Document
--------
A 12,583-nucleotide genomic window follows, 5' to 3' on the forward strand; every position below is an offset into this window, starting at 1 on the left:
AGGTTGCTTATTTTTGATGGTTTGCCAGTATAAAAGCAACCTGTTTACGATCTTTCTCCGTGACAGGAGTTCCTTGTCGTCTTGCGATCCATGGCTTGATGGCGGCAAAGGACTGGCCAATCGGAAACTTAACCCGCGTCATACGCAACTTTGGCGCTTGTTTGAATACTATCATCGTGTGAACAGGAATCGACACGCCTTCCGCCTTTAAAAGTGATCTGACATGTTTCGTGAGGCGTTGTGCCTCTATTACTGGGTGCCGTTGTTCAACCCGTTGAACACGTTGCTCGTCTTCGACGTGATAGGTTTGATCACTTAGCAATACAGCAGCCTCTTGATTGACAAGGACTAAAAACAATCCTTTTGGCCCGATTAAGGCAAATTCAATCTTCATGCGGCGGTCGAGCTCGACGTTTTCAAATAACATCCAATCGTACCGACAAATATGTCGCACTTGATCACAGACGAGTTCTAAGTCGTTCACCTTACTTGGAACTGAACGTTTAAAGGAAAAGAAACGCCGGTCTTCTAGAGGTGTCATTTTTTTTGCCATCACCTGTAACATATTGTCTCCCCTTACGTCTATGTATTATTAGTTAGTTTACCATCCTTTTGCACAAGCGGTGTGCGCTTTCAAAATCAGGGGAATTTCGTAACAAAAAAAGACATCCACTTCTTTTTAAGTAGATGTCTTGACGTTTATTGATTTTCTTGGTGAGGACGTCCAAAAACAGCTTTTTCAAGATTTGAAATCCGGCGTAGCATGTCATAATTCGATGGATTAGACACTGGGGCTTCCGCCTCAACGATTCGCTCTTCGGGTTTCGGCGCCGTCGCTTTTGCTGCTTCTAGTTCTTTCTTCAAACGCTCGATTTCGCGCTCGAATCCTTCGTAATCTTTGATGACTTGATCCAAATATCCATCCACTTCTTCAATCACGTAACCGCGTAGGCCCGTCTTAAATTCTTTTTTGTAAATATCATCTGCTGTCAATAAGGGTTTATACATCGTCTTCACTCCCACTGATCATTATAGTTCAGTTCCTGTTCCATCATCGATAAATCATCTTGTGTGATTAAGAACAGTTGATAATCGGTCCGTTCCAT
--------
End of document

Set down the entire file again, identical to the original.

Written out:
A 12,583-nucleotide genomic window follows, 5' to 3' on the forward strand; every position below is an offset into this window, starting at 1 on the left:
AGGTTGCTTATTTTTGATGGTTTGCCAGTATAAAAGCAACCTGTTTACGATCTTTCTCCGTGACAGGAGTTCCTTGTCGTCTTGCGATCCATGGCTTGATGGCGGCAAAGGACTGGCCAATCGGAAACTTAACCCGCGTCATACGCAACTTTGGCGCTTGTTTGAATACTATCATCGTGTGAACAGGAATCGACACGCCTTCCGCCTTTAAAAGTGATCTGACATGTTTCGTGAGGCGTTGTGCCTCTATTACTGGGTGCCGTTGTTCAACCCGTTGAACACGTTGCTCGTCTTCGACGTGATAGGTTTGATCACTTAGCAATACAGCAGCCTCTTGATTGACAAGGACTAAAAACAATCCTTTTGGCCCGATTAAGGCAAATTCAATCTTCATGCGGCGGTCGAGCTCGACGTTTTCAAATAACATCCAATCGTACCGACAAATATGTCGCACTTGATCACAGACGAGTTCTAAGTCGTTCACCTTACTTGGAACTGAACGTTTAAAGGAAAAGAAACGCCGGTCTTCTAGAGGTGTCATTTTTTTTGCCATCACCTGTAACATATTGTCTCCCCTTACGTCTATGTATTATTAGTTAGTTTACCATCCTTTTGCACAAGCGGTGTGCGCTTTCAAAATCAGGGGAATTTCGTAACAAAAAAAGACATCCACTTCTTTTTAAGTAGATGTCTTGACGTTTATTGATTTTCTTGGTGAGGACGTCCAAAAACAGCTTTTTCAAGATTTGAAATCCGGCGTAGCATGTCATAATTCGATGGATTAGACACTGGGGCTTCCGCCTCAACGATTCGCTCTTCGGGTTTCGGCGCCGTCGCTTTTGCTGCTTCTAGTTCTTTCTTCAAACGCTCGATTTCGCGCTCGAATCCTTCGTAATCTTTGATGACTTGATCCAAATATCCATCCACTTCTTCAATCACGTAACCGCGTAGGCCCGTCTTAAATTCTTTTTTGTAAATATCATCTGCTGTCAATAAGGGTTTATACATCGTCTTCACTCCCACTGATCATTATAGTTCAGTTCCTGTTCCATCATCGATAAATCATCTTGTGTGATTAAGAACAGTTGATAATCGGTCCGTTCCAT